It’s been about five months since the vast majority of office employees started working from home due to COVID-19, and there’s no certain time when many will return to their regular office — or if they’ll return at all.
Some large companies have reported that working from home over the first few months of the pandemic boosted employees’ productivity significantly. And given the uncertainty of the COVID-19 situation, it’s likely something that will continue for a large number of office workers.
But working from home definitely has its challenges, with distractions such as chores, television and a comfortable couch just a few feet away. For those used to the routine of getting ready for work and commuting to an office, working from home can be difficult, particularly if your home is tight on space.
That’s why we’ve put together a list of ways to design your home office to help you maximize your productivity. These tips will help keep you motivated, alert and effective throughout the day when you’re working from home, no matter what the size of your space.
Home Office Design Tips
Find a space that allows for some privacy. This may seem impossible if you’re sharing an apartment with roommates, but there are ways to cope. Ideally, you want to work in a room that has a door you can close for quiet, so if there’s room in your bedroom for a desk, that could be your best option. Even if you set up your desk in your bedroom, consider getting a room divider to help create the feeling of separation between where you work and sleep (and prevent you from getting tempted to hop back into bed for a nap). If a bedroom or dedicated office isn’t available, a room divider can also be used within a larger living room or common space to block sound and create privacy from others.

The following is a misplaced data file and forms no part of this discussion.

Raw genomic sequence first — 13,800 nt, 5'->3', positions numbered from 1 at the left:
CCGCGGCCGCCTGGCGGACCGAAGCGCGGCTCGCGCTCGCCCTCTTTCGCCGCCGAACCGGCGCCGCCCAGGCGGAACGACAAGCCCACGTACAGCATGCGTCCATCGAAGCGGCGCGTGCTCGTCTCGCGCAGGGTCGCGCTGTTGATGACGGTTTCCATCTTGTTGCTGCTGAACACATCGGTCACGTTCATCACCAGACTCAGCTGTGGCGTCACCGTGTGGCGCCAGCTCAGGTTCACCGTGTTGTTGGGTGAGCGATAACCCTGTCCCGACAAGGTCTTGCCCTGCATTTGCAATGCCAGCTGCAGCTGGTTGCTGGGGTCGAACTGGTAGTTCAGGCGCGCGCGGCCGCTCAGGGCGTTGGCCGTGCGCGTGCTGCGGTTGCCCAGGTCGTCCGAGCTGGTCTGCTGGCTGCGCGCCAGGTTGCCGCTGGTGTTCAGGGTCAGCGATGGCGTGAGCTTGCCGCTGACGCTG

Try to pick a spot with some natural light. Again, options may be limited depending on your home’s layout, but if you can find a nook near a window, it will help keep you alert and awake throughout the day (and the exposure to sunlight will help brighten your mood and encourage good sleep at night). If you can’t find a space with natural light, make sure it’s still well-lit and bright. If you’re prone to Seasonal Affect Disorder, you might want to consider a sunlamp when the days start getting shorter.
Invest in an adjustable chair that supports your spine. Desk chairs can be expensive, but you’re going to be spending a lot of time sitting at your desk. It’s extremely important to make sure you’re comfortable and supported in your chair in order to avoid pain, particularly in the lower back, neck and shoulders. Your chair height should allow your feet to rest flat on the floor or on a footrest with your thighs parallel to the floor. Look for a desk chair with armrests for additional support. These should be adjusted so your arms gently rest on them with your shoulders relaxed.
Create an ergonomic desk setup. You don’t necessarily need a fancy desk, but it must allow you to sit comfortably in your chair and reach everything you need. We recommend investing in a computer monitor and separate keyboard and mouse to avoid being hunched over your laptop all day, which can lead to neck and back pain. Set up your monitor so that it’s an arm’s length away, and set up your mouse and keyword so that your wrists are straight while using them.